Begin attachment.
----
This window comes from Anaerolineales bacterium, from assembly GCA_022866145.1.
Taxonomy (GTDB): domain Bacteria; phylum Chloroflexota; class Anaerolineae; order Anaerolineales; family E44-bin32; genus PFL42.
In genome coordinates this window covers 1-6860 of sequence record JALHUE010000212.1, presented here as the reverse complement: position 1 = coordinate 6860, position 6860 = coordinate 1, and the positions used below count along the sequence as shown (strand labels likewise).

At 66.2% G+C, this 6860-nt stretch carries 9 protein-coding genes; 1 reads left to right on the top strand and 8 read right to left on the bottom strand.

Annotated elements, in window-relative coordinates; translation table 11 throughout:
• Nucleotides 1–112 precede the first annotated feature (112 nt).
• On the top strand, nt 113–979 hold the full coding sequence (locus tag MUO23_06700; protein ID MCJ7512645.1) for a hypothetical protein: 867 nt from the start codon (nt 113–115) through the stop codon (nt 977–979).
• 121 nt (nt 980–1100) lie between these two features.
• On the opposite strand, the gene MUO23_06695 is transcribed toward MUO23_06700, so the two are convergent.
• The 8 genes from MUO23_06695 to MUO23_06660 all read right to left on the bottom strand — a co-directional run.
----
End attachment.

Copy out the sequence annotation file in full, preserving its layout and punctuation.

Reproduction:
This window comes from Anaerolineales bacterium, from assembly GCA_022866145.1.
Taxonomy (GTDB): domain Bacteria; phylum Chloroflexota; class Anaerolineae; order Anaerolineales; family E44-bin32; genus PFL42.
In genome coordinates this window covers 1-6860 of sequence record JALHUE010000212.1, presented here as the reverse complement: position 1 = coordinate 6860, position 6860 = coordinate 1, and the positions used below count along the sequence as shown (strand labels likewise).

At 66.2% G+C, this 6860-nt stretch carries 9 protein-coding genes; 1 reads left to right on the top strand and 8 read right to left on the bottom strand.

Annotated elements, in window-relative coordinates; translation table 11 throughout:
• Nucleotides 1–112 precede the first annotated feature (112 nt).
• On the top strand, nt 113–979 hold the full coding sequence (locus tag MUO23_06700; protein ID MCJ7512645.1) for a hypothetical protein: 867 nt from the start codon (nt 113–115) through the stop codon (nt 977–979).
• 121 nt (nt 980–1100) lie between these two features.
• On the opposite strand, the gene MUO23_06695 is transcribed toward MUO23_06700, so the two are convergent.
• The 8 genes from MUO23_06695 to MUO23_06660 all read right to left on the bottom strand — a co-directional run.